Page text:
Digging up fort’s origins
A DIG to discover Sandy s historical past has revealed a few of the secrets hidden for centuries under the soil at the RSPB site. Archaeologists have reported back after their dig at Galley Hill Iron Age hill fort, which is located at the RSPB s The Lodge
A DIG to discover Sandy's historical past has revealed a few of the secrets hidden for centuries under the soil at the RSPB site.
Archaeologists have reported back after their dig at Galley Hill Iron Age hill fort, which is located at the RSPB's The Lodge nature reserve.
The dig was paid for by the RSPB and English Heritage, and carried out under English Heritage's supervision by Albion Archaeology in May this year.
Trenches were dug to determine the age and structure of banks around the hill fort, which would have formed a formidable defence. The archaeologists identified the likely position of the entrance in the northern bank. It would have been possible for pedestrians and wheeled carts to use such an entrance.
The presence of pottery shards clearly dated the origins of the monument to the late Bronze Age or early Iron Age.
They also investigated a low mound in the centre of the hill fort, which might have been an ancient long-barrow. In fact, it was found to have been a short length of ditch with banks.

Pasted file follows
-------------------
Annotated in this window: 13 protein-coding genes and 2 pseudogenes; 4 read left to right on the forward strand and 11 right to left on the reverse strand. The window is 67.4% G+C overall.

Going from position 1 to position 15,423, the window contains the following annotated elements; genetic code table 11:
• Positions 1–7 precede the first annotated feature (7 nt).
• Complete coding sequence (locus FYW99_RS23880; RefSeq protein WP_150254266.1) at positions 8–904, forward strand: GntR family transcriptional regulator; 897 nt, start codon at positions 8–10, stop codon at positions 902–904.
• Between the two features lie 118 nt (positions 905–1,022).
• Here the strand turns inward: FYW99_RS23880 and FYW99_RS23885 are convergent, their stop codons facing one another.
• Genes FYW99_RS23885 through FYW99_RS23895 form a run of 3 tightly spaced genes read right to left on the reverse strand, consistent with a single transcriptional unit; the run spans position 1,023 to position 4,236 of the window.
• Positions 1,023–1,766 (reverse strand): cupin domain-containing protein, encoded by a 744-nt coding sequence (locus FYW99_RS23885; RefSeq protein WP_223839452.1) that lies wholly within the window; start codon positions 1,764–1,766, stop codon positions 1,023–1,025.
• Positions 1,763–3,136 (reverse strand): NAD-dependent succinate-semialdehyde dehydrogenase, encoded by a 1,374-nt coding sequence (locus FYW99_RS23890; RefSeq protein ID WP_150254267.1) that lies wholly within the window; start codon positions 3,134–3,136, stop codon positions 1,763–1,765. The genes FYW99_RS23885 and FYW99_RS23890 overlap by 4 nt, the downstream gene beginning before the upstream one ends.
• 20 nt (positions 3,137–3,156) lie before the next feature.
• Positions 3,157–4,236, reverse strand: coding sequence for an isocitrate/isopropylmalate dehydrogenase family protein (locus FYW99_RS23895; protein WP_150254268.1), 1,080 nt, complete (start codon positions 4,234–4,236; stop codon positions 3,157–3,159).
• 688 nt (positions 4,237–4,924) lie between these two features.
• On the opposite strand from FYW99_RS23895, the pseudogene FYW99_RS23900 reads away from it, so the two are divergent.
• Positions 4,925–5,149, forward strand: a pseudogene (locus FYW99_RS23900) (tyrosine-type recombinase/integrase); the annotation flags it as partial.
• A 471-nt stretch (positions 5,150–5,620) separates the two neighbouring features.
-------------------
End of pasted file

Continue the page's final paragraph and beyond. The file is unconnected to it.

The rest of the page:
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Early Bronze Age pottery found in this area indicated that Galley Hill was in use before the main hill fort was constructed.
Other investigations using boreholes suggested that a length of curved bank may have been part of an earlier oval-shaped hill fort, built on the site in late Bronze Age times.
"The RSPB are delighted with the results of the investigation." said RSPB site manager Peter Bradley.
"These investigations are just beginning to throw light on how important Galley Hill was. I imagine a few hundred people living here, grazing sheep and cattle on the heathy hills, and farming down near the River Ivel.
"I hope we can do more work to get an even clearer picture of life in pre-Roman Sandy."
The RSPB hopes to open the hill fort to the public late in 2007. Copies of the archaeological field investigation are available at Sandy reference library.